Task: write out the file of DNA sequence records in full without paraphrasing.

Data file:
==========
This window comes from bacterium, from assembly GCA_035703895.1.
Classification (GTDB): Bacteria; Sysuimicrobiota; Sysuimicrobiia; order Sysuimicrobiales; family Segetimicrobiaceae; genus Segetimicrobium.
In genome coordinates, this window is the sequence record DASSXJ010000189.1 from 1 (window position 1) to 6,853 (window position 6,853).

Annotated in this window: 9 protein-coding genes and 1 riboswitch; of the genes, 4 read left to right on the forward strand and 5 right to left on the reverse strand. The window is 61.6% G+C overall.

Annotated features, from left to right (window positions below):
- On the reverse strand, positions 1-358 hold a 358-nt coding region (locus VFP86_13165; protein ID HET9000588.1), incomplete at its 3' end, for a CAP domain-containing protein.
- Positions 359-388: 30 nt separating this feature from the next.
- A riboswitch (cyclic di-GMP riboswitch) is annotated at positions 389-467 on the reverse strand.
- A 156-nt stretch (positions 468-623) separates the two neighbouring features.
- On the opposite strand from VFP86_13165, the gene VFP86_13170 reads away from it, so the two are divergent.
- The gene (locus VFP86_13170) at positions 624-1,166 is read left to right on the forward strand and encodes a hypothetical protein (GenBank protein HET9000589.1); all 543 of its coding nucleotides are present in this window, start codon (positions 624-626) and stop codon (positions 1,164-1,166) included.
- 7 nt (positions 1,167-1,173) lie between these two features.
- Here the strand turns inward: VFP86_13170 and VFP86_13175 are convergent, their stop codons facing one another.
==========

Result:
This window comes from bacterium, from assembly GCA_035703895.1.
Classification (GTDB): Bacteria; Sysuimicrobiota; Sysuimicrobiia; order Sysuimicrobiales; family Segetimicrobiaceae; genus Segetimicrobium.
In genome coordinates, this window is the sequence record DASSXJ010000189.1 from 1 (window position 1) to 6,853 (window position 6,853).

Annotated in this window: 9 protein-coding genes and 1 riboswitch; of the genes, 4 read left to right on the forward strand and 5 right to left on the reverse strand. The window is 61.6% G+C overall.

Annotated features, from left to right (window positions below):
- On the reverse strand, positions 1-358 hold a 358-nt coding region (locus VFP86_13165; protein ID HET9000588.1), incomplete at its 3' end, for a CAP domain-containing protein.
- Positions 359-388: 30 nt separating this feature from the next.
- A riboswitch (cyclic di-GMP riboswitch) is annotated at positions 389-467 on the reverse strand.
- A 156-nt stretch (positions 468-623) separates the two neighbouring features.
- On the opposite strand from VFP86_13165, the gene VFP86_13170 reads away from it, so the two are divergent.
- The gene (locus VFP86_13170) at positions 624-1,166 is read left to right on the forward strand and encodes a hypothetical protein (GenBank protein HET9000589.1); all 543 of its coding nucleotides are present in this window, start codon (positions 624-626) and stop codon (positions 1,164-1,166) included.
- 7 nt (positions 1,167-1,173) lie between these two features.
- Here the strand turns inward: VFP86_13170 and VFP86_13175 are convergent, their stop codons facing one another.